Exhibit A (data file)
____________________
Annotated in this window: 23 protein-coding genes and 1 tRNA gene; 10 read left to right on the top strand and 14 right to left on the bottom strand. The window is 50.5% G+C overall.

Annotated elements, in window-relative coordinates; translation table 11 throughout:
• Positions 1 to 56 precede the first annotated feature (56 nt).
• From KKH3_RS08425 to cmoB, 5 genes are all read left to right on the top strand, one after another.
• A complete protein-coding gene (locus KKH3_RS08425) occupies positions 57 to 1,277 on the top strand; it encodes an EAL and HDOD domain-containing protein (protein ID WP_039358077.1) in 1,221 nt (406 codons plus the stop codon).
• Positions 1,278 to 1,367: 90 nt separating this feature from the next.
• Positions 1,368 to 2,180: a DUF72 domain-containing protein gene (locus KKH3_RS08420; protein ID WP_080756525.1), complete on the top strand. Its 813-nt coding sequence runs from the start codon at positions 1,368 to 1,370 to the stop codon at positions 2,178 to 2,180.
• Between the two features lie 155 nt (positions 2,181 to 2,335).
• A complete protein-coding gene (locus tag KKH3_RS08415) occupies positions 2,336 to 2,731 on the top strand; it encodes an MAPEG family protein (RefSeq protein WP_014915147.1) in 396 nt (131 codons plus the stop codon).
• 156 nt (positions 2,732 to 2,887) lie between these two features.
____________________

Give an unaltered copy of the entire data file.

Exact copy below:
Annotated in this window: 23 protein-coding genes and 1 tRNA gene; 10 read left to right on the top strand and 14 right to left on the bottom strand. The window is 50.5% G+C overall.

Annotated elements, in window-relative coordinates; translation table 11 throughout:
• Positions 1 to 56 precede the first annotated feature (56 nt).
• From KKH3_RS08425 to cmoB, 5 genes are all read left to right on the top strand, one after another.
• A complete protein-coding gene (locus KKH3_RS08425) occupies positions 57 to 1,277 on the top strand; it encodes an EAL and HDOD domain-containing protein (protein ID WP_039358077.1) in 1,221 nt (406 codons plus the stop codon).
• Positions 1,278 to 1,367: 90 nt separating this feature from the next.
• Positions 1,368 to 2,180: a DUF72 domain-containing protein gene (locus KKH3_RS08420; protein ID WP_080756525.1), complete on the top strand. Its 813-nt coding sequence runs from the start codon at positions 1,368 to 1,370 to the stop codon at positions 2,178 to 2,180.
• Between the two features lie 155 nt (positions 2,181 to 2,335).
• A complete protein-coding gene (locus tag KKH3_RS08415) occupies positions 2,336 to 2,731 on the top strand; it encodes an MAPEG family protein (RefSeq protein WP_014915147.1) in 396 nt (131 codons plus the stop codon).
• 156 nt (positions 2,732 to 2,887) lie between these two features.